Many people diagnosed with herpes feel betrayed by the medical system when they learn they had never previously been tested for herpes and their partner likely was not either. If you didn't know before now, herpes is generally not included in a standard STD panel. That means all those screens that you so diligently obtained since becoming sexually active and the one you may have asked your partner to get as well, probably did not include herpes.
Major medical associations regularly publish guidelines for how doctors should practice. When it comes to STD screening, the general consensus and recommendation is to not test individuals for herpes unless they have symptoms.
Most people with herpes have no idea they’re infected. While some people have classic symptoms easily identified as herpes, most people have no recognizable signs or no indications that concern them enough to head to the doctor.
Nonetheless, asymptomatic individuals can still pass herpes on, and you could be one of them, even if you obtain regular STD testing.
Many doctors also don't inform patients that the test is not included, so when people do have symptoms and receive a diagnosis, there can be feelings of confusion and worry about whether a partner was dishonest or cheated, when their partner simply may not have known about the infection. In fact, by the time some people are diagnosed, it can be very difficult to determine how long they've had the infection. This means they may not have contracted it from their current partner.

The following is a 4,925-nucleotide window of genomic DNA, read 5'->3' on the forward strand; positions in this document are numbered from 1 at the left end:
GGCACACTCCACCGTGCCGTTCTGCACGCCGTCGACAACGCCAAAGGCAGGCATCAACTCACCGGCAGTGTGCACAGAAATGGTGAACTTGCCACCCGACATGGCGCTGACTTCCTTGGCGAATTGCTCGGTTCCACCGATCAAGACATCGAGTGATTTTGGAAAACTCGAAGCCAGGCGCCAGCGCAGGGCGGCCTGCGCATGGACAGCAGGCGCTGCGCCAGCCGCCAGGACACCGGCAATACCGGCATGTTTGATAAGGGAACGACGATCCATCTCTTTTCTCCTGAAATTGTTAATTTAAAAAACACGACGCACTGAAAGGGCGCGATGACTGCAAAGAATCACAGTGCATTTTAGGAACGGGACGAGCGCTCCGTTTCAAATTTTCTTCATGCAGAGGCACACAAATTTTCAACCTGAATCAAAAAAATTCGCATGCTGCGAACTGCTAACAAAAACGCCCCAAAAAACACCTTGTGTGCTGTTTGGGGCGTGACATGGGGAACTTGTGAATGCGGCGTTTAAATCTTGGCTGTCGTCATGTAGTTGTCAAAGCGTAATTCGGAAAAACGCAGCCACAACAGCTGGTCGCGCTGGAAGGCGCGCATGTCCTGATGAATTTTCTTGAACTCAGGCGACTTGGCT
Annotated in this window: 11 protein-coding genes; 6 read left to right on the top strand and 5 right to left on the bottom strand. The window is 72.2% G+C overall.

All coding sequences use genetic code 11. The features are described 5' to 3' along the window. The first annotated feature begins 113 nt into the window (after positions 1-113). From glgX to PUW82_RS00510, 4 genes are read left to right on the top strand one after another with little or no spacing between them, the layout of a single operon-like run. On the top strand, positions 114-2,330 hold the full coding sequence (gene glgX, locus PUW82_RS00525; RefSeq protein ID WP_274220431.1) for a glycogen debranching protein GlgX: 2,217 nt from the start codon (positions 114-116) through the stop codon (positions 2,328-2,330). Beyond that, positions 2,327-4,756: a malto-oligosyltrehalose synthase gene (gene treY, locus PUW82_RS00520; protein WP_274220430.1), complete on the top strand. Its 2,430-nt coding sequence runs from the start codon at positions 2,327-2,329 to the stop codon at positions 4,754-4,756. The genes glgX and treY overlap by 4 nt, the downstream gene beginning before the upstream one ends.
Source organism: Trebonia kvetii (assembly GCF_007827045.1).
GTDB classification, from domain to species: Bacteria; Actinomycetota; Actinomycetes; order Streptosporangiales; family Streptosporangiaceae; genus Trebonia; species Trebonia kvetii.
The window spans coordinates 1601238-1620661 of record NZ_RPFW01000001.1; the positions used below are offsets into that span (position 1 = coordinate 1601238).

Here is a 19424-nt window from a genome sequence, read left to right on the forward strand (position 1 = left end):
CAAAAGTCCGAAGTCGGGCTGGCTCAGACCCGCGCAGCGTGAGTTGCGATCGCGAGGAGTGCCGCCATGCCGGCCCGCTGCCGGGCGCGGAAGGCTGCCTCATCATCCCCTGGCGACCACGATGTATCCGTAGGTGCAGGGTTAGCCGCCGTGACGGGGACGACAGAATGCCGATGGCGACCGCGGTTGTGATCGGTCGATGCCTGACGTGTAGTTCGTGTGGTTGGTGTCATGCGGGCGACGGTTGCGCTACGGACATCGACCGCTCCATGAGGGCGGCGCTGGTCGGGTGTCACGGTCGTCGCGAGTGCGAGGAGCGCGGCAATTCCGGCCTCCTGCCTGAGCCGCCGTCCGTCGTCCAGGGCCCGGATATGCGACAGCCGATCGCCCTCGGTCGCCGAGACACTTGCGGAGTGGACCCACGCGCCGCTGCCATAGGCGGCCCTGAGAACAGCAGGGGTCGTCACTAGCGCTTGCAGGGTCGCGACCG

So why is this test not included? Doesn’t the medical community care about preventing transmission?
Although it may not feel this way, the doctors and researchers who established these guidelines have been quite thoughtful about them. If you read the documents, you can see that the researchers sensitively consider their decision from many different angles. In fact, you can learn a ton about the research on genital herpes and transmission by reading the U.S. Preventive Service Task Force documents where they discuss the reasoning for their decision.
The biggest contributing factor to the guidelines is that 1) standard herpes blood tests are not totally reliable and 2) receiving a herpes diagnosis can have a significant impact on mental health while being virtually non-threatening to your physical health.
The blood tests do have a lot of value, but here are the biggest issues:
About 50% of the population has type 1 herpes. Type 1 can be genital or oral. If you have never had symptoms (no cold sores or genital symptoms) and obtain an IgG based type-specific blood test (the standard test for herpes simplex), and the test comes back positive for type 1, we have no way of knowing whether you are infected orally, genitally, or both. The only way we can know which location is infected is by symptoms. (Type 2 is almost always a genital infection.)